The government has ordered bakers to cut the size of bread loaves and rolls starting Saturday.

Loaves will be 10% smaller by weight and probably somewhat flatter. The price will remain the same.

The City Commission voted Monday night to spend Astoria’s road district and state gasoline tax money to replace the present Irving Avenue bridge near 19th Street with a steel and concrete structure. The commission did not evolve a definite policy for financing future street repair work.

A delay in obtaining materials has slowed down the building of fishing boats at Bay City where a number of local drag boats and tuna clippers have been constructed.

After working a full year on the 48-foot tuna and crab boat Barracuda, the boat will be launched within the next three weeks. Clarence Sessions, who with his son, Keith W. Sessions, own the shop, is acquiring materials for building a 64-foot drag boat for Ralph Mason, a well-known local fisherman.

Early-rising Astorians will be able to take their first look at the city’s namesake cruiser, the USS Astoria.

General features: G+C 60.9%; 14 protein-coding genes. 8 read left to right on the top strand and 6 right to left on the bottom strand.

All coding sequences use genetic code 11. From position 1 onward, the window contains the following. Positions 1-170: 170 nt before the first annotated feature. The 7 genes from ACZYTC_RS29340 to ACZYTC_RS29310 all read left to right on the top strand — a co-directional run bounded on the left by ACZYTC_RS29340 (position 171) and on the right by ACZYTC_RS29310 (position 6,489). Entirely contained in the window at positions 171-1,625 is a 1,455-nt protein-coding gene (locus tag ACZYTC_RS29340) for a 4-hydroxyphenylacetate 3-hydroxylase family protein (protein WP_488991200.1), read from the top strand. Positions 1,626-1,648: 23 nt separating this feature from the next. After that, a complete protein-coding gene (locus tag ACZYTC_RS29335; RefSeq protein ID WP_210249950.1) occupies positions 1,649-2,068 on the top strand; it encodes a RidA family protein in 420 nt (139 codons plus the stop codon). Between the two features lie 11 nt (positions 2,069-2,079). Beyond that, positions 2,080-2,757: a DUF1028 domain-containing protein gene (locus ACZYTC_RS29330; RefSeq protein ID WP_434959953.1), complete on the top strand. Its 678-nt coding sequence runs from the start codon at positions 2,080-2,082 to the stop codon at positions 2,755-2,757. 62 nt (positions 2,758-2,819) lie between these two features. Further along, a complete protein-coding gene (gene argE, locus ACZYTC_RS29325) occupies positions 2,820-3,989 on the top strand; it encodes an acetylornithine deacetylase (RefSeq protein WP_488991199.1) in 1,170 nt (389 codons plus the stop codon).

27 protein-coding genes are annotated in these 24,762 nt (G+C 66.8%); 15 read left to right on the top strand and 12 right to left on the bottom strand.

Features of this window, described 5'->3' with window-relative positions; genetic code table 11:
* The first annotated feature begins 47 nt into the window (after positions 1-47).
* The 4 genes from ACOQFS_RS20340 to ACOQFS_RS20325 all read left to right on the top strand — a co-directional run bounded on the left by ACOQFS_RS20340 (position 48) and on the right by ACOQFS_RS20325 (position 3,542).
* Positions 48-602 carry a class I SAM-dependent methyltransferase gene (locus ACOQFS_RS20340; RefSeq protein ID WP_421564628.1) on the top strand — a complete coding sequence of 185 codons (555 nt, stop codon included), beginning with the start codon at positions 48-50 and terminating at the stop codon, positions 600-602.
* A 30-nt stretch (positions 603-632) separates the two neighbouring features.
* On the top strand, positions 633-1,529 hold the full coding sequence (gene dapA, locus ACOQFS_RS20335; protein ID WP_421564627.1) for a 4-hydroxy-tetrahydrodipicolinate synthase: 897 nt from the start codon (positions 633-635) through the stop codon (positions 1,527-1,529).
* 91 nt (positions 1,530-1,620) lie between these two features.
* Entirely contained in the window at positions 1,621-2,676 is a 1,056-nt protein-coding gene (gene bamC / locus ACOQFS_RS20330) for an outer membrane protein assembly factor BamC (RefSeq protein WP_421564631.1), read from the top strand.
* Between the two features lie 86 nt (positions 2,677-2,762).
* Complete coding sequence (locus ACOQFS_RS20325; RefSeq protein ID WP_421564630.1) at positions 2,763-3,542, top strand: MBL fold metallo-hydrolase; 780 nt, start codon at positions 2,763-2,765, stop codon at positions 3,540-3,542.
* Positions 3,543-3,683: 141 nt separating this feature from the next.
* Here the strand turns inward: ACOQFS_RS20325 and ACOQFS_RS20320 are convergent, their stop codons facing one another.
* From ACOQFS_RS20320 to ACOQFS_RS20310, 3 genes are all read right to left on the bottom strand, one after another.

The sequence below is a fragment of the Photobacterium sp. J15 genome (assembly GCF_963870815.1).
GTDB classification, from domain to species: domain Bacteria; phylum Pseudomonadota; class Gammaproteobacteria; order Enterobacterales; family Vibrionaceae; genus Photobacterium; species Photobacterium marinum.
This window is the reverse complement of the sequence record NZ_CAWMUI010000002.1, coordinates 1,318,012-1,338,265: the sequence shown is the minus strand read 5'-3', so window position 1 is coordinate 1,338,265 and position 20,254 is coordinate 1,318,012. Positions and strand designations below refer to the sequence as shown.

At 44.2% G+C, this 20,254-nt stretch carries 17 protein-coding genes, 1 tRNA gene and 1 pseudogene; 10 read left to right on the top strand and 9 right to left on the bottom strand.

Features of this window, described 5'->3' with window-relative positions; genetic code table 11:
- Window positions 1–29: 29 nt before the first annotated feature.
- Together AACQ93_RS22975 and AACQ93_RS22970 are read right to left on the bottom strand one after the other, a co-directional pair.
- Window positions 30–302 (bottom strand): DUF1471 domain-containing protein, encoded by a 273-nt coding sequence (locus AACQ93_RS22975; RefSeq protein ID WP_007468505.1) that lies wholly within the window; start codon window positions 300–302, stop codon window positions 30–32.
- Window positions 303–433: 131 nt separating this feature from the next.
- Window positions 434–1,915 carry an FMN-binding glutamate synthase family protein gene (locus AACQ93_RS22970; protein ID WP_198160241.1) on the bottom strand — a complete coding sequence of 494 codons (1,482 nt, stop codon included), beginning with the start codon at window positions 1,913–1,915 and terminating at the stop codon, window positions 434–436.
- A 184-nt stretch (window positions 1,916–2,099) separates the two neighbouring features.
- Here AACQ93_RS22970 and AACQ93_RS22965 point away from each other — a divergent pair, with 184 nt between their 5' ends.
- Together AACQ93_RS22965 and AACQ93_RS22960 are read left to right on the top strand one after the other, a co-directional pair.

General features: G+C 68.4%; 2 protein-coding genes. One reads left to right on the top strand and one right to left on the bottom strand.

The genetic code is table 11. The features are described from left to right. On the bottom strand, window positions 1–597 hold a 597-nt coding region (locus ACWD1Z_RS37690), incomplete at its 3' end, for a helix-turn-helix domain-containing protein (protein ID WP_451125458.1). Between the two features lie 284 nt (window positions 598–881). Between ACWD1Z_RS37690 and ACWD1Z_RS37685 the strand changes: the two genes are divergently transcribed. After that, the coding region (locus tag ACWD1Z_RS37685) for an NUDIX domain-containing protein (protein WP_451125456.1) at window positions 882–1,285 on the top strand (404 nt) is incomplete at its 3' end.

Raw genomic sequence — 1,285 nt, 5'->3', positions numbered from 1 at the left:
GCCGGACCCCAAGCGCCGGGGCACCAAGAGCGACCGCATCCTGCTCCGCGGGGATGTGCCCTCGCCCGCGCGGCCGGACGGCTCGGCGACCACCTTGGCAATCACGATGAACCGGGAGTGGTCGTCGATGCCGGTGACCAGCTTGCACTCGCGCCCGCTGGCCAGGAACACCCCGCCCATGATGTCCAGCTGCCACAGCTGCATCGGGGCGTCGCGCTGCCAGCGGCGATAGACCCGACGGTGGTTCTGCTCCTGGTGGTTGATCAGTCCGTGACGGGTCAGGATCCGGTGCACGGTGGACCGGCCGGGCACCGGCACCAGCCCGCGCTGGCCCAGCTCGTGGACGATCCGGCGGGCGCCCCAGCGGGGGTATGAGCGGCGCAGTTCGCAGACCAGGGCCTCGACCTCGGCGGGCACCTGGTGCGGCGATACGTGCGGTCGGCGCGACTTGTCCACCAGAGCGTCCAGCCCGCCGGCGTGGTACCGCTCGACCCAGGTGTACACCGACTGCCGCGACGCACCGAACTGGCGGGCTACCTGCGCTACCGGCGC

The Astoria, bound for the Portland Rose Festival and a later one-day stay in Astoria, will arrive in the Columbia River and will proceed upriver without stopping here.

The Civil Aeronautics Authority has received several applications for commercial air service franchises in Astoria but will probably take no action until after the U.S. Navy reaches a decision as to the future of its air station here, according to Ed Parsons, KAST manager and airplane pilot.

Parsons was in Seattle this week and conferred with Civil Aeronautics Authority officials there.

Parsons said he was informed that two mainline air services will likely ultimately be allowed to establish feeder services into Astoria.

Parsons also flew to Port Angeles, Washington, where members of the Sportsman Pilots Association of the Northwest made a weekly breakfast flight last Sunday. He said that upwards of 60 planes flew into the Port Angeles airport, making a spectacular sight. The group will make a breakfast flight into the Seaside airport next Sunday morning.